Evocative and Moving Image Wins Human Justice Blake Prize

Maritime Union of Australia National Secretary Paddy Crumlin has congratulated Melbourne-based artist Hedy Ritterman for winning the $5,000 MUA Human Justice Award component of the Blake Prize.

Ms Ritterman’s work was a photograph of a concentration camp survivor with his only pre-Holocaust possession: a leather belt whose notches show his increasing emaciation.Ritterman_Hedy_Richard_1_406.jpg

The Blake Society described the winning entry as an “evocative and moving image of Richard, which frames a 96 year old man whose life has been held together by a now ancient belt, a tangible constant in a life of both suffering and joy. His hands hold the belt like a museum object clearly revealing the tattooed numbers of his internment in concentration camps during World War 2.”
 
Mr Crumlin said Ms Ritterman’s photograph was: “A moving work, articulated with artistic clarity around the theme of a life’s perspective of accumulated experience and personal ownership.
 
“The veil of time separates the subject from the coincidence of many of those times and places finding focus in his belt that has proven to have been a constant of support on one hand and a reminder of the binding and inexorable effect of cruel circumstance on the other.
 
“The belt is a material object but more. It is a simple and constant thread of support and duration. It could also be a metaphor for the constriction of external binding that limits and impedes. Loosely bound and supportive, it leads him perhaps to a reflection that time and duration has imbued it with special significance.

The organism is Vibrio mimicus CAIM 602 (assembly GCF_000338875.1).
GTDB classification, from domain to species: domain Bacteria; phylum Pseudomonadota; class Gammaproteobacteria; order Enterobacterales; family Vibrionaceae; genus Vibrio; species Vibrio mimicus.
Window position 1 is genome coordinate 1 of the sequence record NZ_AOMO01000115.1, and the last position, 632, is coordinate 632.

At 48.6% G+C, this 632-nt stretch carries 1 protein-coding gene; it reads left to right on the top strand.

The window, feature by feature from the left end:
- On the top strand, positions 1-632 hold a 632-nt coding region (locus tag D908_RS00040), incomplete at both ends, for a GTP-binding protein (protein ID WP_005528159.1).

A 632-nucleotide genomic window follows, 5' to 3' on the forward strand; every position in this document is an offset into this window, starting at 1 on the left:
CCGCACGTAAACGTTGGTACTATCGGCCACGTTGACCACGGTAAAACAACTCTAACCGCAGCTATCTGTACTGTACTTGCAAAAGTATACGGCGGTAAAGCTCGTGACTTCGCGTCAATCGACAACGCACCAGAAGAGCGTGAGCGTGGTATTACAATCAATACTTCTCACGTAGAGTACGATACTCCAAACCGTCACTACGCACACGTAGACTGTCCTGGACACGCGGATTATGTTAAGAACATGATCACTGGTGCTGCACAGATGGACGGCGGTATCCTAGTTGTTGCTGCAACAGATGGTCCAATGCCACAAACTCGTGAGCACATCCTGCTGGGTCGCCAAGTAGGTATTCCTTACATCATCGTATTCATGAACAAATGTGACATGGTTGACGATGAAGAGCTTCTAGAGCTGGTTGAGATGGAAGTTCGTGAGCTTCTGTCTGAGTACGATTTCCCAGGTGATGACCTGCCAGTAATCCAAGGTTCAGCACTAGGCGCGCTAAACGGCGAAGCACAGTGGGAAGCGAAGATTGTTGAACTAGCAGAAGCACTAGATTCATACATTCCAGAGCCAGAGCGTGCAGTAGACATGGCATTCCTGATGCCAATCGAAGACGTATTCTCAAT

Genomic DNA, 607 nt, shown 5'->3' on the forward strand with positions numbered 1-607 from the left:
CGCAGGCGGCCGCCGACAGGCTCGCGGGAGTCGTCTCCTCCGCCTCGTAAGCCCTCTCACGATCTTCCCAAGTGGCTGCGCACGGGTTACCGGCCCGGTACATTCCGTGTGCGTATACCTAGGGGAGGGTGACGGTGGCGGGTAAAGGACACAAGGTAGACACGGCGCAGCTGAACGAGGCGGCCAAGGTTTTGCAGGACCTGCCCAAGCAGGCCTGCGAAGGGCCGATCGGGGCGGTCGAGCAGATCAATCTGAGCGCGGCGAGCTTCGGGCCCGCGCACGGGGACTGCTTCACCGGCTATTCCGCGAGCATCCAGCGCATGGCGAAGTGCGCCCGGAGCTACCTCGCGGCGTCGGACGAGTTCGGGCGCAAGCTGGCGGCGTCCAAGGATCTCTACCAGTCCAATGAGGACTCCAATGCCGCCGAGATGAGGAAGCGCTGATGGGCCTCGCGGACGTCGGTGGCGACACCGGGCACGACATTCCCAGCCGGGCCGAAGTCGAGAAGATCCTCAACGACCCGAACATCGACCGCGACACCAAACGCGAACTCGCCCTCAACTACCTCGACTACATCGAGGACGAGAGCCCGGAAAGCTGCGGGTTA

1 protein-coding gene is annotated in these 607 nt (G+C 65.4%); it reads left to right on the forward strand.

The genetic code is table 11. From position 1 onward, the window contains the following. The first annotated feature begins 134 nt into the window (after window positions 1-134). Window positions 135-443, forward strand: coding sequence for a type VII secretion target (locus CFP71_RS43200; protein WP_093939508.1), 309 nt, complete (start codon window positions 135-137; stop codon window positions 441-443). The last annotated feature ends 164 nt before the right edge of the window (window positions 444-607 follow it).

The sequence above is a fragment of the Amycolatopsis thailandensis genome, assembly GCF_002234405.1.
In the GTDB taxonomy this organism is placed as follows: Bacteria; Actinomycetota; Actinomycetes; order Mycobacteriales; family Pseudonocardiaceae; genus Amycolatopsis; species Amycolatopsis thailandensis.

“It is reflective and empathetic of the engagement of the material and deeply emotional interpolation that can provide a sense of depth to a lifetime of struggle and ultimately optimism. We have made it this far and some things provide a continuous thread of meaning and relevance. The numbered tattoo on the forearm is another constant reminder of vicissitudes of circumstance and place and a determination to not only survive but thrive and grow. Age is the ultimate achievement rewarding  courage and affirmation  in the face of adversity.”
 
The 63rd Blake Prize ($25,000) was won by Melbourne-based artist Richard Lewer for his moving digital work, Worse luck I am still here, a video animation of delicate black and white drawings that tells the tragic love story of a Perth pensioner who survived a failed assisted-suicide pact with his chronically ill wife. The work questions our approach to euthanasia and challenges our faith and belief systems.
 
The 2014 Blake Poetry Prize ($5000) was won by Dave Drayton for his poem Threnodials. The judges said of his poem that it “uses the device of the anagram in an imaginative and compelling way to evoke a connectedness between earth, death, tradition, ritual and religion”. The Blake Poetry Prize is run by the NSW Writers’ Centre in collaboration with the Blake Society and with financial support from Leichhardt Council.
 
The John Coburn Emerging Artist Award ($5000) was won by Sydney-based Emily Sandrussi, for Untitled (no.7) from the series Domino Theory. Sandrussi’s works involves a sensitive re-working of archival photos taken by her step-father as a soldier in Vietnam. Her work deals with issues of mortality, memory and suffering.
 
Blake Prize Chairperson Dr Rod Pattenden said: “This a diverse, challenging and deeply moving exhibition of words and images that helps us see what matters most to those who carry the imagination of our culture. It is sad to note that due to lack of sponsorship it may be the last Blake.”
 
The winners of the Blake Prize were announced to the public at the opening ceremony at the UNSW Galleries, on December 13.